Royal Canadian Theatre Company’s 2019 panto, “Snow White,” features (from left) Crystal Weltzin as Princess Rose Red, Jackie Bruce as Prince Roland of Romanzia and Jodie Aguinaldo as Snow White. (submitted photo: Brian Giebelhaus)

MINTY: After ‘Snow White,’ Ellie King plans to put panto direction behind her

The show’s run at Surrey Arts Centre includes ‘relaxed’ performances

By Melanie Minty, arts columnist

“It’s behind you!”

This audience shout-out phrase can be heard ringing out in every theatre that hosts a traditional English pantomime. The hero doesn’t seem to be able to find the villain who is skulking around and cleverly moves so the hero doesn’t see the villain – or bad fairy, or whatever the script calls for in this moment. Usually based on a fairy tale, the panto has become a beloved tradition in this area.

The first panto to arrive for us this season was Cinderalla at Surrey Arts Centre, presented by FVGSS, a Musical Theatre Society. It was absolutely magical – among the best productions this society has done in recent years. Sadly, this production is behind us now, but it’s not too late to get in on the family fun of a panto.

• READ MORE: No magic wand to create ’70s-themed ‘Cinderella’ panto in Surrey.

The panto Snow White comes to Surrey Arts Centre’s main stage starting Friday (Dec. 20), for seven performances. Presented by Royal Canadian Theatre Company, this is the very first time RCTC has produced Snow White – hard to believe, but there it is. This is a very special panto presentation, as it will be the last one directed by RCTC founder and driving force, Ellie King. The “Queen of Pantos” is ready to pass the panto baton on to the next generation.

“This production marks 30 years since I wrote and directed my first traditional British pantomime here in beautiful B.C. at the Metro Theatre,” King says. At that time there were just three pantos each year – at Metro, White Rock and FVGSS. Today, here are very many more. This is not surprising given how popular they are! But King is retiring from panto-land after being involved in panto productions for seven decades.

She grew up on stage in England from the age of two-and-a-half, performing in a panto every year, playing everything (except ‘Dame’), from a sapphire in the ensemble to various principal boys. “And so I’ve made it my joyful mission to preserve and at the same time guide our particular evolution of this historic theatrical form, which grew out of specific conditions affecting theatre in the 17th and 18th Century in England,” King says. “I learned the old gags and the playing style from performers who knew how it all worked in the late 19th Century – yes, I AM that old – and have worked to preserve those ‘bits’, adapting where necessary, to pass on to our next generation, so that we keep our reputation as THE most traditional panto in B.C.”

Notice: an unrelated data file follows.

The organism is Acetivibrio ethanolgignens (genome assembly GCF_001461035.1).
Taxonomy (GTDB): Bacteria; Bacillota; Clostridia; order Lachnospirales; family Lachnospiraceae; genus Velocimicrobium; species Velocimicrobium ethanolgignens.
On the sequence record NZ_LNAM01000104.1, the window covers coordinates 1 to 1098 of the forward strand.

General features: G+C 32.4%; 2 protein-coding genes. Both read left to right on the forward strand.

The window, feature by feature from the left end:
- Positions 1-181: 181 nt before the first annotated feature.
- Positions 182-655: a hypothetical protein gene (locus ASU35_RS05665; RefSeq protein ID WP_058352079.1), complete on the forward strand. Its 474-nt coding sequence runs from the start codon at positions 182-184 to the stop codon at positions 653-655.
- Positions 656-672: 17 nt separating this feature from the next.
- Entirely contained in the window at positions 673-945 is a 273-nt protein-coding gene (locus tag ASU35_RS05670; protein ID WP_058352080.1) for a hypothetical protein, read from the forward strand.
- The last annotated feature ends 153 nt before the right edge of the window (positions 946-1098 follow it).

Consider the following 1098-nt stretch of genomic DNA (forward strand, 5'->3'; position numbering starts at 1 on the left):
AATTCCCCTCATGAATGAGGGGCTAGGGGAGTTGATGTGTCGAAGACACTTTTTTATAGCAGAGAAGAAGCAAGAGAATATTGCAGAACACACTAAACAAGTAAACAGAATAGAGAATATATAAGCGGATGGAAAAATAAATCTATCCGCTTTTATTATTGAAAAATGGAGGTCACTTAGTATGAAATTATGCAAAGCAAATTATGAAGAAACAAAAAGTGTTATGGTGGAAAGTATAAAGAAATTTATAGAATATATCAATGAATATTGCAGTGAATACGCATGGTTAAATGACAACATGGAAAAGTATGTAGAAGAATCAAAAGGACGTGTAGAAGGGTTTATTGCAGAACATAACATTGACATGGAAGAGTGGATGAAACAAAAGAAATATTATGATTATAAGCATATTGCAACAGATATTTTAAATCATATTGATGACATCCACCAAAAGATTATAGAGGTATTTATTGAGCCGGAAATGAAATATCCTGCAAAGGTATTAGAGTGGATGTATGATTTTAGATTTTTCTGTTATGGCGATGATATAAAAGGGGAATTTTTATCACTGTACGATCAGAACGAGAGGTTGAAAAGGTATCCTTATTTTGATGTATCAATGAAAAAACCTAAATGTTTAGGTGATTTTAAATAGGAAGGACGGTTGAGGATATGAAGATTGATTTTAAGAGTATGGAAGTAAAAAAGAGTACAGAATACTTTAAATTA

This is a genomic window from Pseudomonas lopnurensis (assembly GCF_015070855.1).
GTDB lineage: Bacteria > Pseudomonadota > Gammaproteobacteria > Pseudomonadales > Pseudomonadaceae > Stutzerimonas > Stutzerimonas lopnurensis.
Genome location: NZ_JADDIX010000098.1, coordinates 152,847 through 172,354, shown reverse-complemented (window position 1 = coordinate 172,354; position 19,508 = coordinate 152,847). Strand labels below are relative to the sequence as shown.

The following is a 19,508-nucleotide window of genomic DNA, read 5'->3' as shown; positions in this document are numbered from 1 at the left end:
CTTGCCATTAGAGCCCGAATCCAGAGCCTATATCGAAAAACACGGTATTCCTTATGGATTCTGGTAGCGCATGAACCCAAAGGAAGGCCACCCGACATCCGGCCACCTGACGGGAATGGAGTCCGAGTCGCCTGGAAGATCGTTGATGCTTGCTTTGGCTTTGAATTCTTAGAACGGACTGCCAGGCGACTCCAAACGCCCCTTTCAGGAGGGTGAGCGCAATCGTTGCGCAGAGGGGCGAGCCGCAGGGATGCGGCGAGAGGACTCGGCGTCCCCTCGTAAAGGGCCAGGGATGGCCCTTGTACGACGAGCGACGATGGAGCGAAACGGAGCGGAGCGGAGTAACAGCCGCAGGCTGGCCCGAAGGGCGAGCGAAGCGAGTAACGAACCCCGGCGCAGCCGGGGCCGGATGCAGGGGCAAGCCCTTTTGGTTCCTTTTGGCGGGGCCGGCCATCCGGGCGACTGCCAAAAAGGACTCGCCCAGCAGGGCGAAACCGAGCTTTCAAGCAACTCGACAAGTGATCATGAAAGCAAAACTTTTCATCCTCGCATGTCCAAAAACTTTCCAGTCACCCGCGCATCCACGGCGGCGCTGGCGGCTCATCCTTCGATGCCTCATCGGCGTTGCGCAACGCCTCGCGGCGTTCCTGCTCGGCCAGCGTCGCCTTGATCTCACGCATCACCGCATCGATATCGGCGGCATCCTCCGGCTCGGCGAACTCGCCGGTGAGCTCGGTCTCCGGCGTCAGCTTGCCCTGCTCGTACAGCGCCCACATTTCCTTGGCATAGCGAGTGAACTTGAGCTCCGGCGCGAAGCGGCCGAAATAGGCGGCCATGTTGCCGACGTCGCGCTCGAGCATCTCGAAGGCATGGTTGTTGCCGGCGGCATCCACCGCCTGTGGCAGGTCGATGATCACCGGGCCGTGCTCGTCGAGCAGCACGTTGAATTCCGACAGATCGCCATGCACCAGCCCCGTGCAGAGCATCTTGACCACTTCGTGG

If you’re interested in finding out more of the history and traditions, visit

For King, following Snow White’s run locally, it will all be behind her.

For show times and tickets in Surrey and New Westminster, visit

“Relaxed” performances of Snow White will be staged on Dec. 27 in Surrey and Jan. 3 at New Westminster’s Massey Theatre, with a two-for-one ticket price. These performances welcome everyone, including people with additional support needs plus their families, friends, teachers or guardians. Adjustments will be made to the show itself, and regular theatre practices will be relaxed, including lower light and decreased volume. Yes, relaxed. Tickets are only $14.50, available at the box office (604-501-5566 in Surrey) and on Royal Canadian’s website.

White Rock Players have a 65-year tradition of panto productions. This year, Aladdin is the chosen tale. The show runs until Dec. 29 at the Playhouse, with no shows on Christmas. Phone the box office at 604-536-7535.

• RELATED STORY: Appealing cast is strong suit of White Rock’s Aladdin.

And oh yes, it is panto time once again for Metro Theatre, where King made her local panto debut 30 years ago. Alice in Wonderland has not been a panto theme for Metro in its 35-year panto tradition. So more than 150 years after Alice first went down the rabbit hole, Metro presents Alice In Wonderland – the maddest panto in town. Tickets are from $28 for adults or from $18 for children under 12, by emailing or calling 604-266-7191.

Had enough panto? How the Handel Society’s Messiah concert at Peninsula United Church on Dec. 21 at 7.30 p.m.? This very traditional musical piece is also a very big tradition, under the direction of a new conductor this year, Paula DeWit. Tickets are $25/$20, but children under 16 are free – excellent family value. The church is at 2756 127th St., Surrey. For more ticket info go to

Don’t delay. Soon it will be behind you.

Melanie Minty writes twice monthly for the Now-Leader. Email:

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